I’d grown up with all that because my school, St Joseph’s, was a feeder school for Ngāti Whātua in Ōrākei. The marae was very much part of our landscape. I was educated with Māori children and some Pasifika.
I never thought anything of it. That’s the oddest thing. Because it was so much part of your everyday life in the playground, and I had a Sāmoan mother, it never dawned on me until much later. I certainly remember the land march. And my father was often lending a hand at the marae. For instance, helping on the board and fund raising.
I remember joining the Vietnam peace march. My mother was horrified that we had peace signs from the Cook Street market around our necks. But that was our protest.
I often felt I was just on the fringes because I was about 18 to 24 months younger than most of the students in my year, so I was just getting on with it. I don’t remember Māori incarceration rates being discussed even in the criminal law and criminology courses I did.
While there was never much discussion about race, the hot topic was gender equality. The women lecturers like Margaret Wilson and Pauline Tapp were very outspoken on women’s rights. I did a paper with Margaret on women and the law. Pay equality and equal access to jobs were the main topics of debate.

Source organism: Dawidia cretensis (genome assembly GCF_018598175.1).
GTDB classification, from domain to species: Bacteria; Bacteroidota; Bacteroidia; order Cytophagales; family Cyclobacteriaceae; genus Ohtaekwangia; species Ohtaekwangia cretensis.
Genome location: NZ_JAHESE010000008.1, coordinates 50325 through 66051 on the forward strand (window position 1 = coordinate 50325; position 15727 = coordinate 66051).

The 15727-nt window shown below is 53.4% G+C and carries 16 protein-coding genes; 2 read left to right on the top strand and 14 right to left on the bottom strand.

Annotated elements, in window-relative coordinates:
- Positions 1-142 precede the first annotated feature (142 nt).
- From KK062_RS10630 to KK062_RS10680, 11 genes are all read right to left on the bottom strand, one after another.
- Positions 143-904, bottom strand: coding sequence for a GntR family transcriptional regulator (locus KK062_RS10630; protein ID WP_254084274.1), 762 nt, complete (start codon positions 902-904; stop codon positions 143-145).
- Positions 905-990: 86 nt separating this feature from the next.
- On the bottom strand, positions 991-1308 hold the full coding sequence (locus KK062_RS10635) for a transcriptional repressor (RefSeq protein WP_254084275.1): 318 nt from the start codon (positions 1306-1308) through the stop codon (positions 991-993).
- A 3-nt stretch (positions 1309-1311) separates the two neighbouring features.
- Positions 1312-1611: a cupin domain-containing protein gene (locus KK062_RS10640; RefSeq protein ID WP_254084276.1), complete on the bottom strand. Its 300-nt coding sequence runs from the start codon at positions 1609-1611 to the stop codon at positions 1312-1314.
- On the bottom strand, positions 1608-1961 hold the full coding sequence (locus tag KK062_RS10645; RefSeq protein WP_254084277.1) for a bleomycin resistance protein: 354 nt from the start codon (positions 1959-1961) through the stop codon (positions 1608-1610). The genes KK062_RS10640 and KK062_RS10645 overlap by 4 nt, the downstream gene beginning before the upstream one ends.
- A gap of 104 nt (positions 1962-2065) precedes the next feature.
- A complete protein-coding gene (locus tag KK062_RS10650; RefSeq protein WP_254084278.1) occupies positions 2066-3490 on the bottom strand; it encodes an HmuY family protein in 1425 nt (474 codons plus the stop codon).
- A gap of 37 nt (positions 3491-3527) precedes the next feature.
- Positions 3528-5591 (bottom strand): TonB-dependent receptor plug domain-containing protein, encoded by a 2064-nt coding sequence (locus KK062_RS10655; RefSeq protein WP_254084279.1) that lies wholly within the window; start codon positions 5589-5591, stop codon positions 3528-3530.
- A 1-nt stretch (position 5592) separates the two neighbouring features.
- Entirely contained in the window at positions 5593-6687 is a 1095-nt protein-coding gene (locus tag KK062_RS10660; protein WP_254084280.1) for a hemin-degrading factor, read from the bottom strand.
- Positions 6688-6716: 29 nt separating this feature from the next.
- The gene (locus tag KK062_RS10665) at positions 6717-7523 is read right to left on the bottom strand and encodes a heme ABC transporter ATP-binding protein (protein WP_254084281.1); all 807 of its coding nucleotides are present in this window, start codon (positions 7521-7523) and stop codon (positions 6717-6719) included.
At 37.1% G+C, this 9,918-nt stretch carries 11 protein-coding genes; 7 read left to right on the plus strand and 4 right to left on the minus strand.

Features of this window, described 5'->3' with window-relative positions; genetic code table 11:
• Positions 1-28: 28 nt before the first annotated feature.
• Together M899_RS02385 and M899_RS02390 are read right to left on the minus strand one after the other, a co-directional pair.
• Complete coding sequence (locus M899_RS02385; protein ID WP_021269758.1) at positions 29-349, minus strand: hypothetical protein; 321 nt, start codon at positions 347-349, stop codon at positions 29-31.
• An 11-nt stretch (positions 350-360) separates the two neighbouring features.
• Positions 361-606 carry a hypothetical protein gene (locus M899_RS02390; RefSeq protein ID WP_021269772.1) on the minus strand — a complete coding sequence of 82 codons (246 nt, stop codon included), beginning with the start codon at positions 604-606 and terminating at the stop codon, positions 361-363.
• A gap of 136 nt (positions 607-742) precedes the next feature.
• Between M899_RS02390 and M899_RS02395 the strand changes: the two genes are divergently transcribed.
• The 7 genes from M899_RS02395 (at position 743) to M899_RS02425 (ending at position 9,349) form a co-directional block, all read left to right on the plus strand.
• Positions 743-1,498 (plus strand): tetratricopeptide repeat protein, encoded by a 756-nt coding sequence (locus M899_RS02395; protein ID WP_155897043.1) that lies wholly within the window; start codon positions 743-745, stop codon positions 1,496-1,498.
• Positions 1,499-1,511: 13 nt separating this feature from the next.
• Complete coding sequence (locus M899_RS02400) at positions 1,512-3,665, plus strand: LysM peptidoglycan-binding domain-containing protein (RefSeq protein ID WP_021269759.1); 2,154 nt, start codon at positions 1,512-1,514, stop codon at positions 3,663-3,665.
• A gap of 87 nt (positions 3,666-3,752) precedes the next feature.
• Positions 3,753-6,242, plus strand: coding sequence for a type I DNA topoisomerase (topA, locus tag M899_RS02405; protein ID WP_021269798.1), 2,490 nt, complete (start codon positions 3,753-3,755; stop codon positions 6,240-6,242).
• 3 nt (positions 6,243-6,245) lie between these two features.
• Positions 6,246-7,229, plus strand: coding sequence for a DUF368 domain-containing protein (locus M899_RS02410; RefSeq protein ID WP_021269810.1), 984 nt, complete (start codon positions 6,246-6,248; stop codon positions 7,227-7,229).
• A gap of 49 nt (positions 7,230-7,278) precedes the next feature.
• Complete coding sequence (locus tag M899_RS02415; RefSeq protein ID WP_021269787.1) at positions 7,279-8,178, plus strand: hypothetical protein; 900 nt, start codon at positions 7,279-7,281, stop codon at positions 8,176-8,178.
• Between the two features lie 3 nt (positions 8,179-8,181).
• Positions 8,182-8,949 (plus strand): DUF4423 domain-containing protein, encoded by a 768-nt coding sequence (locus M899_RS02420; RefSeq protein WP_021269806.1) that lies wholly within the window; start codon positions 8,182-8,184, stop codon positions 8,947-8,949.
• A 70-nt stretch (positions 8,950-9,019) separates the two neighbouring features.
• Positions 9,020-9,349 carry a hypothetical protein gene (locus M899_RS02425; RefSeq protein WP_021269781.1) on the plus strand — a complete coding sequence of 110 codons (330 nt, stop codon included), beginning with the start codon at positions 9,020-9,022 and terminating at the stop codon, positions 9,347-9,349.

I’m pleased, Robyn, that you decided to specialise in family law — focusing on the care of children, mental health proceedings, personal property rights and such like. What steered you in that direction?
What often happens in life is that things fall in your path. I don’t know that I especially planned to go in that direction. As a matter of fact, I didn’t practise law at all for the first five years after graduating.
As a student, I got a Queen Elizabeth II Scholarship in my second to last year which meant working for Ceramco in New Lynn. So I worked there to get a bit of life experience. Ceramco was a multinational company making Crown Lynn pottery and bricks and pipes.